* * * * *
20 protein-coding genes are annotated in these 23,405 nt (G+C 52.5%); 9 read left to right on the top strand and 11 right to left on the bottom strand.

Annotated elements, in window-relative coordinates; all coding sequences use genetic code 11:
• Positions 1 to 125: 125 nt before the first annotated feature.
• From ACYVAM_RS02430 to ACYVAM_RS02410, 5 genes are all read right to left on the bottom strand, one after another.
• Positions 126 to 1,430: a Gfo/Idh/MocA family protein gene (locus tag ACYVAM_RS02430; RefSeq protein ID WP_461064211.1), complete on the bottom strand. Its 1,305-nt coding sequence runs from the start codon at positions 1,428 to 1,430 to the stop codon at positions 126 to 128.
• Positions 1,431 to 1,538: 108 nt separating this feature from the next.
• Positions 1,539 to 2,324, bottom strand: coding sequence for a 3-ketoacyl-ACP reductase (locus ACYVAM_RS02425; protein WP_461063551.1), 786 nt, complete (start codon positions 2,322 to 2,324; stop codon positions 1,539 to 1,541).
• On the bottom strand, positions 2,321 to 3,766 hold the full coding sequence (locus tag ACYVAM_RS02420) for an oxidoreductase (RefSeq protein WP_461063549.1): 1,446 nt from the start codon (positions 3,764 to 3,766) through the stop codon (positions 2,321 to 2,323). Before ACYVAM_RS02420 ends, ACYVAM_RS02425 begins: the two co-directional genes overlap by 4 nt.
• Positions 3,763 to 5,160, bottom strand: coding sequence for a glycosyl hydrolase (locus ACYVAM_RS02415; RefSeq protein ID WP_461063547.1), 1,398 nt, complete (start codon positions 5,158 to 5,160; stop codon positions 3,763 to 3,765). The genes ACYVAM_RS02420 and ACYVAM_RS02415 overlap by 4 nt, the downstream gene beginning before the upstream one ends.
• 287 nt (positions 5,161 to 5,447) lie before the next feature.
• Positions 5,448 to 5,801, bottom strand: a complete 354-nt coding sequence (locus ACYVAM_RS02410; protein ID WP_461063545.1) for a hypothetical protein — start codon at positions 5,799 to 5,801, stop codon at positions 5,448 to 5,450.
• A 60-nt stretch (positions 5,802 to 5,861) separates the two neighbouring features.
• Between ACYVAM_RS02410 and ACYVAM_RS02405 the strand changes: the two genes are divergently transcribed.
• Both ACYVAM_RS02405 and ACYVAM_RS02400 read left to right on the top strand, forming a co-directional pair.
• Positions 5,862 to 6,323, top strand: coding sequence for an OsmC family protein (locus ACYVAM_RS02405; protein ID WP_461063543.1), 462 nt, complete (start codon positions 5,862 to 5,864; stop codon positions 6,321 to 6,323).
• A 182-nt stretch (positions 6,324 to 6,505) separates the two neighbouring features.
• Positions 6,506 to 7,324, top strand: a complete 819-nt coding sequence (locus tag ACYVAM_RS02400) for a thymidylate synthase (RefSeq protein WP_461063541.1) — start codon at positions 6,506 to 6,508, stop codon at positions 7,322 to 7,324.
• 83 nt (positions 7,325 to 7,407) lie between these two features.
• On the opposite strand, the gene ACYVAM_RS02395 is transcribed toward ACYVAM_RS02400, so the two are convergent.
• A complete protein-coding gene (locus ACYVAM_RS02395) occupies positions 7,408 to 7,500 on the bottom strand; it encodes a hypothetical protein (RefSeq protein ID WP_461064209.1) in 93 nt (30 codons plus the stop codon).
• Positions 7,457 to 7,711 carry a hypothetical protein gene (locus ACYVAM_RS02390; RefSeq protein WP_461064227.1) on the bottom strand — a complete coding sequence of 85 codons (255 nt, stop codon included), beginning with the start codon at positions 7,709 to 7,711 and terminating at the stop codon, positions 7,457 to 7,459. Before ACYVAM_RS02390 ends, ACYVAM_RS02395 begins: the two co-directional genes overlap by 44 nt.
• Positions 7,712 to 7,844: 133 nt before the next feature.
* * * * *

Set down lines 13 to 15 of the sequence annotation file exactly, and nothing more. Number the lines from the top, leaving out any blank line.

• Between ACYVAM_RS02410 and ACYVAM_RS02405 the strand changes: the two genes are divergently transcribed.
• Both ACYVAM_RS02405 and ACYVAM_RS02400 read left to right on the top strand, forming a co-directional pair.
• Positions 5,862 to 6,323, top strand: coding sequence for an OsmC family protein (locus ACYVAM_RS02405; protein ID WP_461063543.1), 462 nt, complete (start codon positions 5,862 to 5,864; stop codon positions 6,321 to 6,323).